“The sun shines on me just the same as on the other; and I should like to see the clause in Adam’s will that cuts me out of my share in the New World!”
Francis I of France, 1494
Christopher Columbus may have been the discoverer of the New World in 1492, yet his previous employment was that of a pirate under the French flag, looting Venetian galleys that sailed from Lisbon to England. His jaunt across the Atlantic Ocean opened the window to the riches of a freshly discovered continent. In 1519, Hernán Cortés laid claim to the gold belonging to the Aztec Empire and packed it into three ships to take back to his king, Charles V of Spain. His grandiose gesture was foiled near the Azores when his ships were attacked by French privateers under Jean Fleury of Honfleur. It was Jean Ango of Dieppe, Fleury’s patron, not the court of Madrid, that was the first to share in the wealth of the New World. To Spain’s chagrin, France said that since they were at war, the seizure was legitimate. After all, the licensing of armed private vessels, also known as privateers, was an internationally recognized and accepted practice.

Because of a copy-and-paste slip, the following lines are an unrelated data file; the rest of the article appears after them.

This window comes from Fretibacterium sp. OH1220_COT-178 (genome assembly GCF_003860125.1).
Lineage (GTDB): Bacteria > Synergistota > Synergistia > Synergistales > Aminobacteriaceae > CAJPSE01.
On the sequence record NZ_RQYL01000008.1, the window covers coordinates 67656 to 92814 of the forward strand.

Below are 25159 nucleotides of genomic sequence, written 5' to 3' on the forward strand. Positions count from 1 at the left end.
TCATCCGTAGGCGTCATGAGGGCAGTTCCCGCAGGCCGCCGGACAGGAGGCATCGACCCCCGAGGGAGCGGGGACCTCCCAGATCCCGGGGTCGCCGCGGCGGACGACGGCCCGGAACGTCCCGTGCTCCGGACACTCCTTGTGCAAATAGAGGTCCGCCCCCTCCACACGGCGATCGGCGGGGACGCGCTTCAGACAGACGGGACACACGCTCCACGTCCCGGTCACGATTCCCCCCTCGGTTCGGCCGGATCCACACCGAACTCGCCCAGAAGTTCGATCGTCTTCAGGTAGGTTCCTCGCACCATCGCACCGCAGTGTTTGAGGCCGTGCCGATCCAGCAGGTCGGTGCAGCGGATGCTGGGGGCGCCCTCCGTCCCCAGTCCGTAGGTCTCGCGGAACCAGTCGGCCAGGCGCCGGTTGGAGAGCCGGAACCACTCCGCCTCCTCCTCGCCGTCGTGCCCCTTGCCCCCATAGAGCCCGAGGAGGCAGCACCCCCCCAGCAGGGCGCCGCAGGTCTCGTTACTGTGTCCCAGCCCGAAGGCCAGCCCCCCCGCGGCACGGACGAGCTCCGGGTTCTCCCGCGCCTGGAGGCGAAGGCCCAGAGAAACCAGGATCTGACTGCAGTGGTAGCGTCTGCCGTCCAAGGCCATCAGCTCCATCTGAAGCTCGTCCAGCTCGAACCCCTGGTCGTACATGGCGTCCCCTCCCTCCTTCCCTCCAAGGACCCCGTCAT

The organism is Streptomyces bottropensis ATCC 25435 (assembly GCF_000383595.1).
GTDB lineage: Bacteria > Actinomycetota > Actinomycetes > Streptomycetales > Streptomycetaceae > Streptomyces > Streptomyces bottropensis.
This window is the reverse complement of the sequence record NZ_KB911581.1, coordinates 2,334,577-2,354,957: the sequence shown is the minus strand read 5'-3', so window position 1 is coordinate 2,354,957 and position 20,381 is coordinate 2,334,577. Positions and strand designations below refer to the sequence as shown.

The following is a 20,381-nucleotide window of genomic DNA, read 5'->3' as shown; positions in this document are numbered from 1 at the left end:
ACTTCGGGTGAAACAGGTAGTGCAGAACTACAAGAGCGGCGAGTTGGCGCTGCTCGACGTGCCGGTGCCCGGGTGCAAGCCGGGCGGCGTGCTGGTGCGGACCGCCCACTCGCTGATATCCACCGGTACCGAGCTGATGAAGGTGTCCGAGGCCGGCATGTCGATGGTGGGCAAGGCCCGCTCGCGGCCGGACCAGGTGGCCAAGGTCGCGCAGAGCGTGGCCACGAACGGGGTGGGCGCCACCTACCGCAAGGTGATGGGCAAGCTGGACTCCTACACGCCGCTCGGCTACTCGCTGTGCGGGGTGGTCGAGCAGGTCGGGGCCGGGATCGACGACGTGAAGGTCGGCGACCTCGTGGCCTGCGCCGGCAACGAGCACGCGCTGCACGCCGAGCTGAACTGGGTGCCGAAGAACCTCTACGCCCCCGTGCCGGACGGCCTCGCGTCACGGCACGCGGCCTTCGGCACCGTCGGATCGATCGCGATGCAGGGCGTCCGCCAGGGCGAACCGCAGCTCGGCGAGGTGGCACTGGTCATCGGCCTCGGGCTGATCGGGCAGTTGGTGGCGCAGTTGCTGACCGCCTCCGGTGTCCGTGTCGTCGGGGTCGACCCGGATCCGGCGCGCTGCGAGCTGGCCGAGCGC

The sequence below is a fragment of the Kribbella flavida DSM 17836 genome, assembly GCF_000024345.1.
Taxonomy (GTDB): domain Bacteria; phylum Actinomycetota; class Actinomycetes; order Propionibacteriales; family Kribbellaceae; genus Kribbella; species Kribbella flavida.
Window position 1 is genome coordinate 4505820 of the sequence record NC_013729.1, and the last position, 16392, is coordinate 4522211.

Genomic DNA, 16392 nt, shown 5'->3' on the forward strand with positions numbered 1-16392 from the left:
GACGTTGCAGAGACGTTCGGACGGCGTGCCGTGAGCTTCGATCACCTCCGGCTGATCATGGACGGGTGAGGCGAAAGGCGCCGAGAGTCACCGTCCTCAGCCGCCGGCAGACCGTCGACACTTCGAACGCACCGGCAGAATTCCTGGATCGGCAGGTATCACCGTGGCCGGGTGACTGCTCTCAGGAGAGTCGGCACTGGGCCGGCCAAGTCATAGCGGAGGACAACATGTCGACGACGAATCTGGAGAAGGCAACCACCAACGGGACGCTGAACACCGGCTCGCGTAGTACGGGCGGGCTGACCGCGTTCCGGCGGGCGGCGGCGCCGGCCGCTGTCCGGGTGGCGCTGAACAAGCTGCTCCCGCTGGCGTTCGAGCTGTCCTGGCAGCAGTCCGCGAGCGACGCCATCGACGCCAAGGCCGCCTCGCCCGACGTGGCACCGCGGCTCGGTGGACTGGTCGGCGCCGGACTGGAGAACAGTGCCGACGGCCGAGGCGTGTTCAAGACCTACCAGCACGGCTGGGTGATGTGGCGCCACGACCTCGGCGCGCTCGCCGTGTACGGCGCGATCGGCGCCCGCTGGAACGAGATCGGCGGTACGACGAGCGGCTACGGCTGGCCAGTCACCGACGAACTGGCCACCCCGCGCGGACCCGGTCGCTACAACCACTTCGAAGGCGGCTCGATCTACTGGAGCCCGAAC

With a letter of marque from their government, privateers were given permission to attack the ships of any other country. It was a profitable partnership, in a high stakes game. France, Spain and England participated with enthusiastic expectation. In reality, the privateer system worked only for a few, and was nothing more than a state-sanctioned form of piracy. We all know their names from our school days, but behind their titles of “sir” were men who sought fame and fortune. In the end, privateers were only pawns in the great chess game of a global power struggle. Perhaps we should leave the last word to Sir Francis Bacon, a famous critic of the privateer system.
“Money is a great servant but a bad master.”